Managing high performance teams
Steve Jobs was quoted as saying “It doesn't make sense to hire smart people and tell them what to do; we hire smart people so they can tell us what to do.” Once you have hired a bunch of really smart people, you need to manage them effectively.
High performing people tend to take pride in their work, they want to grow and develop throughout their careers. In order to manage them effectively, you need to redistribute decision-making. A top-down, hierarchical approach to management may be ineffective because the best employees tend to know more about their area of expertise than their managers do. As such, you need to give people some autonomy so that they can effectively self-manage.
The best performing businesses tend to have flatter organisation structures. Information is shared more openly across the business and people are able to make decisions more quickly as a result.
In a high performance organisation, managers need to provide support and demonstrate leadership through teamwork. The best managers tend to be able to bring people with them.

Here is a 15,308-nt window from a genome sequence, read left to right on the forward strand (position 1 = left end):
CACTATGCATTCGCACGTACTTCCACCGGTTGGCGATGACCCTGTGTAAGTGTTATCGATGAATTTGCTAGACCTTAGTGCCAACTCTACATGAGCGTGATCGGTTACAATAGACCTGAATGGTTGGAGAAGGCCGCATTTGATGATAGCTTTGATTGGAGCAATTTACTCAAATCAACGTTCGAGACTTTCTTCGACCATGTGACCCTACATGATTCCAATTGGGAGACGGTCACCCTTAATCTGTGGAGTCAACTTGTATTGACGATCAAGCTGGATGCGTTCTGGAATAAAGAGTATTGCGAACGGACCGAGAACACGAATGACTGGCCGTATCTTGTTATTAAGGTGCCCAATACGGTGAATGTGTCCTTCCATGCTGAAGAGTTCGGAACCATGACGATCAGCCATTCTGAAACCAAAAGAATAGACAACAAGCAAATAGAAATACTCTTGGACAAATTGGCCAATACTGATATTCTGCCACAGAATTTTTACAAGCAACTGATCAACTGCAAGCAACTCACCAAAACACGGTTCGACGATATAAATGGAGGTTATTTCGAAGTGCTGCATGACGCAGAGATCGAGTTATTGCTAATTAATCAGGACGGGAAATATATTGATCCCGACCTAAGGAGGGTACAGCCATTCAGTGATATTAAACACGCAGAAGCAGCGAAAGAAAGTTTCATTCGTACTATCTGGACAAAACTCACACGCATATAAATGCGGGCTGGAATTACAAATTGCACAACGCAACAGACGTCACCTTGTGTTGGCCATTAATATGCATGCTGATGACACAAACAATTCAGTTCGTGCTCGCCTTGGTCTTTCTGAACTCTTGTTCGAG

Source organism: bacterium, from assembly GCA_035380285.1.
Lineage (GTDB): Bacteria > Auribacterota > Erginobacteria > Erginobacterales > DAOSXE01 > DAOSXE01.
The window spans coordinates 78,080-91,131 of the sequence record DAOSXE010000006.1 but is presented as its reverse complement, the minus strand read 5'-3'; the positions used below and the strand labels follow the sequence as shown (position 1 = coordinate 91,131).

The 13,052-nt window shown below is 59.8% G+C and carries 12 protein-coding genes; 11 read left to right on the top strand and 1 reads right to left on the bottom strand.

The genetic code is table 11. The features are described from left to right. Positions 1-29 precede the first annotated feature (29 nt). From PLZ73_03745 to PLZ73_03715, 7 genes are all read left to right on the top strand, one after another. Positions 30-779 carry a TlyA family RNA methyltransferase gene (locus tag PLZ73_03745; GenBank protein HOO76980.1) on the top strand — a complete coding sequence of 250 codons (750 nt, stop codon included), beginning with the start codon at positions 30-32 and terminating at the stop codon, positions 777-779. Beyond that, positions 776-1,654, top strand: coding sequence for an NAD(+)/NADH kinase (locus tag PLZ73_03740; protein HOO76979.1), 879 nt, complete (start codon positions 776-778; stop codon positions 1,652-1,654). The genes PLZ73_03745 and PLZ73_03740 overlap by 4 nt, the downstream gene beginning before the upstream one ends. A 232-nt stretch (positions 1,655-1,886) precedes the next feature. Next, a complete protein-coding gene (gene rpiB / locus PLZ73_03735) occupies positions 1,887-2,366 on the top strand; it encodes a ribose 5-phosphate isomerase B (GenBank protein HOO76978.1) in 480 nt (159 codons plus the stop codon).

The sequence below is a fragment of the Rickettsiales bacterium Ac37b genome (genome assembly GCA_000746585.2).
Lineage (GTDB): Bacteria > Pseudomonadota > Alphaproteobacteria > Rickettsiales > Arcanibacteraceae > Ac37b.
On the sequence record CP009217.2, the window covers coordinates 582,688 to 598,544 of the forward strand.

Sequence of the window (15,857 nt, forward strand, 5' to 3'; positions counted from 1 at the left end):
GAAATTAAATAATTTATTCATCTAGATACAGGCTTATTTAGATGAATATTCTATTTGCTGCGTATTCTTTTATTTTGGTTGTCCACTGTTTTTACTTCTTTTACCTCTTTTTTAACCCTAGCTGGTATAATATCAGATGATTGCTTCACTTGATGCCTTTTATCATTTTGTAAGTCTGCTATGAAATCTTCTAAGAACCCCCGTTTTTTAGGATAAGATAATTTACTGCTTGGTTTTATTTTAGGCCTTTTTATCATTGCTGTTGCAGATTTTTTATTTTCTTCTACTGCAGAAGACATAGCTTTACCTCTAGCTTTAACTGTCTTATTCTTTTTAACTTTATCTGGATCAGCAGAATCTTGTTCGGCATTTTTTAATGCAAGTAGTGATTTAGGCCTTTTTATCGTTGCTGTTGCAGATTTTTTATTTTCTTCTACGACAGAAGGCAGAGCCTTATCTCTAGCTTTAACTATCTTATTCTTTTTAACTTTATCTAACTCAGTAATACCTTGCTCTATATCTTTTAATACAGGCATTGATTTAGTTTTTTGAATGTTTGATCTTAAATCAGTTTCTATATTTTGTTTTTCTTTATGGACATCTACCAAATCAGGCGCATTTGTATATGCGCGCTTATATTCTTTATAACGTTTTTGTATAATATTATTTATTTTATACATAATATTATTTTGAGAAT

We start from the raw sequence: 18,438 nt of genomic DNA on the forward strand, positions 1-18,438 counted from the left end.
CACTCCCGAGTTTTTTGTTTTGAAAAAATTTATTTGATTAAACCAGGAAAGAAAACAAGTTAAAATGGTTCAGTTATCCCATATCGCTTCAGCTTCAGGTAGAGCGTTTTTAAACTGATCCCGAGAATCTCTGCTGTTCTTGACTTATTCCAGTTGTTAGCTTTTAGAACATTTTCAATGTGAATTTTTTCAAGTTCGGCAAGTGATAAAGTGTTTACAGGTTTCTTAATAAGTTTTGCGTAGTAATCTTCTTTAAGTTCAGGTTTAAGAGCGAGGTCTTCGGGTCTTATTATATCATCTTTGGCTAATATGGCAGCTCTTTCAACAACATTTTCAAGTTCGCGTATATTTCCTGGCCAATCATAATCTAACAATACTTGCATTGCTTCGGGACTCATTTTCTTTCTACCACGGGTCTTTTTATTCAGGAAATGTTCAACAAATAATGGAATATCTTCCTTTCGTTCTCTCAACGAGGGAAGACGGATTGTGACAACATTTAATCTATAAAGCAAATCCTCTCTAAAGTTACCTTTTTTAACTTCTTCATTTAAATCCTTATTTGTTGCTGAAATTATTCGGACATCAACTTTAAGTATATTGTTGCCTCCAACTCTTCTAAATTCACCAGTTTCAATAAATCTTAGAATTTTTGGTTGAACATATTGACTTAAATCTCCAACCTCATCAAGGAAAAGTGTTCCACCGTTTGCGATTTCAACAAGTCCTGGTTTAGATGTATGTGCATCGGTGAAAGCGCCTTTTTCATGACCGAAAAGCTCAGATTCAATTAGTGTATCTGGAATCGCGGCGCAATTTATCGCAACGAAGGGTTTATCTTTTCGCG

They do this by building strong relationships with their teams and through effective communication. In creating a culture of teamwork, managers can align the individual objectives of each team member with the overall goals of the business. Where there is misalignment, good managers will work with the individual to agree a compromise.
If you want to be a really effective manager and create a high performance team, you need to be a good listener. Ask your team members for their view on how to best get a piece of work done. This shows the team that their opinions and expertise are valued. The best leaders listen to the ideas and insights from their people and allow them the space to implement those ideas.
Everyone wants to perform meaningful work and enjoy being involved with interesting projects. If opportunities are given by a manager who takes the time to create strong relationships with people, the team can be more effective and innovative than ever.